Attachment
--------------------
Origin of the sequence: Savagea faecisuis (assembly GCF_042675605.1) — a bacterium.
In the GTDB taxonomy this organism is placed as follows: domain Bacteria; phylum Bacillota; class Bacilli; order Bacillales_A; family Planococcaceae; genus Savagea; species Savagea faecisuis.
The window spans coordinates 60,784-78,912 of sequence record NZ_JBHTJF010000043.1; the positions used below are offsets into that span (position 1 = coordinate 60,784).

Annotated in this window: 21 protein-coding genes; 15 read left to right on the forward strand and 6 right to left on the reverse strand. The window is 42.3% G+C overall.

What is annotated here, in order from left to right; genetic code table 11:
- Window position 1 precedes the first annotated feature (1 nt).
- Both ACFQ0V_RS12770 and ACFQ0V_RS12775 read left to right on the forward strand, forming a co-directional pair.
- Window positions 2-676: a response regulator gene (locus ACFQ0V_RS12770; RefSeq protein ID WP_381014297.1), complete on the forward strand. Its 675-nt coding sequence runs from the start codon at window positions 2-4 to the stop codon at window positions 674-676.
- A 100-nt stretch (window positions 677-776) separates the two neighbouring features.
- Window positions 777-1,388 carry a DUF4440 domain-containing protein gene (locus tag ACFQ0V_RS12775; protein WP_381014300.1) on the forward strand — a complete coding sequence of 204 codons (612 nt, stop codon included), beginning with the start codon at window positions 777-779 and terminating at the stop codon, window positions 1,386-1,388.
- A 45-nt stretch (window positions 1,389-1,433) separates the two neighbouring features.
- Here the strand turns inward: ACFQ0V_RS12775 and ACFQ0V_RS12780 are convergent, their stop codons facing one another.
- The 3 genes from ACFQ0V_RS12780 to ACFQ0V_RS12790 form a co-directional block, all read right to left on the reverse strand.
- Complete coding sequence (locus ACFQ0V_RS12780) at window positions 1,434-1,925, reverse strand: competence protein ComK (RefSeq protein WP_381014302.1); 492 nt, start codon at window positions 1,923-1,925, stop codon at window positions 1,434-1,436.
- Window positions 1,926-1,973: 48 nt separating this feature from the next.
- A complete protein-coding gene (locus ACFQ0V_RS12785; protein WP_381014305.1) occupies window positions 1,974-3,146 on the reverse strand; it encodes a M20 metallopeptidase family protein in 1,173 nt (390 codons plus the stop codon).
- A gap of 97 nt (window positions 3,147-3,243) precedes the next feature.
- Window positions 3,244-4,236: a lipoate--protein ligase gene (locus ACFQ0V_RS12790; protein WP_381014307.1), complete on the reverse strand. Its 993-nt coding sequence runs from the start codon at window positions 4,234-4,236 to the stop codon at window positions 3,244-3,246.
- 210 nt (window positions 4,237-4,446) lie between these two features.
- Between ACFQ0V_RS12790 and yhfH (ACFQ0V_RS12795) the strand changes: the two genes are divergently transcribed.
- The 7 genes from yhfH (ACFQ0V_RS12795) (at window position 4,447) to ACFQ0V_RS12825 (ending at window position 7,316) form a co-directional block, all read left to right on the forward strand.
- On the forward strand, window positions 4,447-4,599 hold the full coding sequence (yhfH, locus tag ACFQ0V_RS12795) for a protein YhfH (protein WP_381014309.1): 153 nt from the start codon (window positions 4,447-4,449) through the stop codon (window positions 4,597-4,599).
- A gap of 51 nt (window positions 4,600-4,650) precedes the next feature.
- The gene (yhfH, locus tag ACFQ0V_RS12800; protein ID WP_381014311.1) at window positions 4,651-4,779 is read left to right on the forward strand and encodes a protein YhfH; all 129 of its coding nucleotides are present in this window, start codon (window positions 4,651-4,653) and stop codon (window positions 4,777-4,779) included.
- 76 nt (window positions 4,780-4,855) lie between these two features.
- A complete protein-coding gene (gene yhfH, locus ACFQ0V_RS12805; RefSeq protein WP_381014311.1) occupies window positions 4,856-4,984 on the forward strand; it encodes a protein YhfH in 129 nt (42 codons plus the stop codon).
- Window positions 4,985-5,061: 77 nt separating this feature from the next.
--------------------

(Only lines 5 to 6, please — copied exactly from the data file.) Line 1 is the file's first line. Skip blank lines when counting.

What is annotated here, in order from left to right; genetic code table 11:
- Window position 1 precedes the first annotated feature (1 nt).